CHARLESTON – State Farm Mutual doesn't have to pay medical bills from a wreck that happened while a policy holder drove his employer's truck, the Supreme Court of Appeals have ruled.
The Justices affirmed Kanawha Circuit Judge James Stucky, who ruled that Michael Witt's personal auto policy didn't entitle him to coverage.
"After reading the policy, we accept State Farm's position," the Justices wrote in an unsigned opinion dated April 14. "We believe that the policy clearly and unambiguously does not provide coverage for the plaintiff."
Witt suffered serious injuries driving a South Charleston Sanitary Board truck in 2003.
He sued the other driver, Robert Sutton, along with State Farm and the board's insurer, Saint Paul Fire and Marine. He accused the insurers of deceptive trade practices in denying medical expenses.
He argued that his State Farm policy covered him if he drove a "non-owned car." He claimed State Farm should have paid the $10,000 medical limit in his policy.
He settled his claims against Sutton and Saint Paul, but State Farm wouldn't settle.
State Farm moved for summary judgment, arguing that the policy specifically excluded vehicles that employers owned.
Stucky granted it, finding the policy clear and unambiguous.
The Justices found no definition of "non-owned car" in the policy, but found instead a list of vehicles that are not non-owned.
The list included a car owned by an employer.
"The plaintiff takes the position that he is entitled to medical payments coverage while occupying an automobile because recovery of medical payments benefits is independent of the automobile's ownership or its status as insured or uninsured, as well as irrespective of any liability on the part of the insured," the Justices wrote. "State Farm, however, points out that the plaintiff's position essentially ignores the express language of the policy.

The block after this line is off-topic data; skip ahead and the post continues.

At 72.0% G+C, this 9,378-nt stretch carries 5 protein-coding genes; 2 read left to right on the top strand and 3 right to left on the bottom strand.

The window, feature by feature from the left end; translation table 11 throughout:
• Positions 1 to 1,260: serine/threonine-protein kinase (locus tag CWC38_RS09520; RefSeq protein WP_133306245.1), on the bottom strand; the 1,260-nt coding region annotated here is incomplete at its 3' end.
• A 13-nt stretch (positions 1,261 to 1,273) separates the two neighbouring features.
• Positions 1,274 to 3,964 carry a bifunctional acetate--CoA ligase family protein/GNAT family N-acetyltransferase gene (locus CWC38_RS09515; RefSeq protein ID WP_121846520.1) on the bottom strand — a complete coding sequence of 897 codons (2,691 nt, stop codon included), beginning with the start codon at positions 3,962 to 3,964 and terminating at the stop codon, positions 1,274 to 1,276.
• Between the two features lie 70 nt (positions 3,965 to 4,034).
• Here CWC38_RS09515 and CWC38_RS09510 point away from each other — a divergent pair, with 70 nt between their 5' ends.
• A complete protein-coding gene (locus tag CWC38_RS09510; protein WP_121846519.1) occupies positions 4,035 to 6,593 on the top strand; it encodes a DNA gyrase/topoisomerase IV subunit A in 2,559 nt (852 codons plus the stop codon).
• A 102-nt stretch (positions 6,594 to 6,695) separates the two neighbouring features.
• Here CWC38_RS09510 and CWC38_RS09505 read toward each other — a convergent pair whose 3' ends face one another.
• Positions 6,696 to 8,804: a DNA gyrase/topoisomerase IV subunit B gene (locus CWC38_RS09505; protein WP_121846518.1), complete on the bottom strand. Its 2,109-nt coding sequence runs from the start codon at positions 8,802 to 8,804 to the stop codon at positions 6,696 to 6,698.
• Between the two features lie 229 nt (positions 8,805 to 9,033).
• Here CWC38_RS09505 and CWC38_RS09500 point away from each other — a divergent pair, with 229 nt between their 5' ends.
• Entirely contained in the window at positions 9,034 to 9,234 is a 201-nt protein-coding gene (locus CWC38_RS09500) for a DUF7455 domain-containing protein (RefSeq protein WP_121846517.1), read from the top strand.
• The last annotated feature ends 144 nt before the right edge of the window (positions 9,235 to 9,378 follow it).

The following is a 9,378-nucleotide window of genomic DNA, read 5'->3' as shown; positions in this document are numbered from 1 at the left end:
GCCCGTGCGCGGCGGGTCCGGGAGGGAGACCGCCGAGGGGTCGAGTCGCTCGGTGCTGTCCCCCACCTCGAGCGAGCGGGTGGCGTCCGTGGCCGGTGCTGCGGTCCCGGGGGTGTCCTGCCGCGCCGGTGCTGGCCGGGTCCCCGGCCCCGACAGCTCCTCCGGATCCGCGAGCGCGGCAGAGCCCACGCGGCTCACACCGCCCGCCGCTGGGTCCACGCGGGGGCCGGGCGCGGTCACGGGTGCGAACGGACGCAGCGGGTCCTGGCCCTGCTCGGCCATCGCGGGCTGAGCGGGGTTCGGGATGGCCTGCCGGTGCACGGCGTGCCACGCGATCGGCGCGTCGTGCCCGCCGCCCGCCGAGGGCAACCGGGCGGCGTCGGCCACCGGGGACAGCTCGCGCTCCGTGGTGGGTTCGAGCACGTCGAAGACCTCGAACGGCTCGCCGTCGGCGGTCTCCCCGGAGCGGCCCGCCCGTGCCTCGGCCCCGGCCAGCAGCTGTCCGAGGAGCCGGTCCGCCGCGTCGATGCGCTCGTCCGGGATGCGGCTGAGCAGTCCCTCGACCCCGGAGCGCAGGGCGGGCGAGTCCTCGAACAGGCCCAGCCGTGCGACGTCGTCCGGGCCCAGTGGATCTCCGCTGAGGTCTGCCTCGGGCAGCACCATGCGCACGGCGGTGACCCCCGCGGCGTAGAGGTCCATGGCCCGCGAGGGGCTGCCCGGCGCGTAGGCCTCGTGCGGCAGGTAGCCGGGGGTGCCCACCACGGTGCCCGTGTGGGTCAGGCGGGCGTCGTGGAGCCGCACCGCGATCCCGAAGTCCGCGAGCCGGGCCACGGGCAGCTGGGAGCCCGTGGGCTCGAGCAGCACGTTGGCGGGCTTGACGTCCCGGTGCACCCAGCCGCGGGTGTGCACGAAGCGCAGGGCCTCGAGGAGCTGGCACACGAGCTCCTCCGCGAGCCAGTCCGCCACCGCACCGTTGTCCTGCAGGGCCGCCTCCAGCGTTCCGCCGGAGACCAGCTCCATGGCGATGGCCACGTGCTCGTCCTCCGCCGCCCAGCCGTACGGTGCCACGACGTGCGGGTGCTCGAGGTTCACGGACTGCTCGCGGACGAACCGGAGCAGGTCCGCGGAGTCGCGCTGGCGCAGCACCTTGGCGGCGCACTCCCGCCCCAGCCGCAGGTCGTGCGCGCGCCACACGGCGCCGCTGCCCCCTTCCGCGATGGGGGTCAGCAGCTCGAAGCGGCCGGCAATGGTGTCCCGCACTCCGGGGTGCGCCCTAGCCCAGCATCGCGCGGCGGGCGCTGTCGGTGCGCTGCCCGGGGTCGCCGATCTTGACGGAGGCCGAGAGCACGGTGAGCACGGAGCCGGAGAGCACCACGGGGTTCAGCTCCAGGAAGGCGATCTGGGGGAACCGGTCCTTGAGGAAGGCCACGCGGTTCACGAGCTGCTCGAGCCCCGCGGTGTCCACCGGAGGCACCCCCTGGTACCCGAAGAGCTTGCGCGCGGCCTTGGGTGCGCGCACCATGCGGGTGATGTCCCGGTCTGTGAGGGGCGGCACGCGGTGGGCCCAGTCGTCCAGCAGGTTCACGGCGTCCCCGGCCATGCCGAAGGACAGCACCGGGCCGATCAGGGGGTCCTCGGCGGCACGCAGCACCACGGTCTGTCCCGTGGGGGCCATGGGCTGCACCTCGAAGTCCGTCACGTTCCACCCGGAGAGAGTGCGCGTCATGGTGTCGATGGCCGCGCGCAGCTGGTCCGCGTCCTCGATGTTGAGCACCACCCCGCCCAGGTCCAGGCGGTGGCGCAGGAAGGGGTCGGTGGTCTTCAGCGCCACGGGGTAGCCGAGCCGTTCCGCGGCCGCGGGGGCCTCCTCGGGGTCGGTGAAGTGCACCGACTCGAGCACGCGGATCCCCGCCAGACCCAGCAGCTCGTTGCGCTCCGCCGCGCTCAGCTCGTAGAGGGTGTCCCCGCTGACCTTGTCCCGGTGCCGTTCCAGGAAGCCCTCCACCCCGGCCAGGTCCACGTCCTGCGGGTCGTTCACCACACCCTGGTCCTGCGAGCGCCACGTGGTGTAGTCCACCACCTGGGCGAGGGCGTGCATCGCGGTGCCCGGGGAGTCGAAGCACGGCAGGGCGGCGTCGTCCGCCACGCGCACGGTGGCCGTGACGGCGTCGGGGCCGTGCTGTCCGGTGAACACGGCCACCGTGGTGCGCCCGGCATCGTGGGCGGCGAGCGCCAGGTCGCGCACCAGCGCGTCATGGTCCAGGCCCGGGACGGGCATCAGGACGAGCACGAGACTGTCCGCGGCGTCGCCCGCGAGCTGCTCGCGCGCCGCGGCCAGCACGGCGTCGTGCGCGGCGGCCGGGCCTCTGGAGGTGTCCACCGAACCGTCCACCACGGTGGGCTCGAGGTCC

"The plaintiff has directed us to no statute or regulation indicating that medical payments coverage from a personal vehicle policy is required to be extended to a policy holder who is operating an employer's vehicle.
"We likewise see nothing in the record in the instant case indicating the existence of a public policy that is violated by the disputed policy language."
Charles Piccirillo and Sabrena Gillis, both of Shaffer and Shaffer in Charleston, represented State Farm.
Marvin Masters and Kelly Elswick-Hall, both of the Masters Law Firm in Charleston, represented Witt.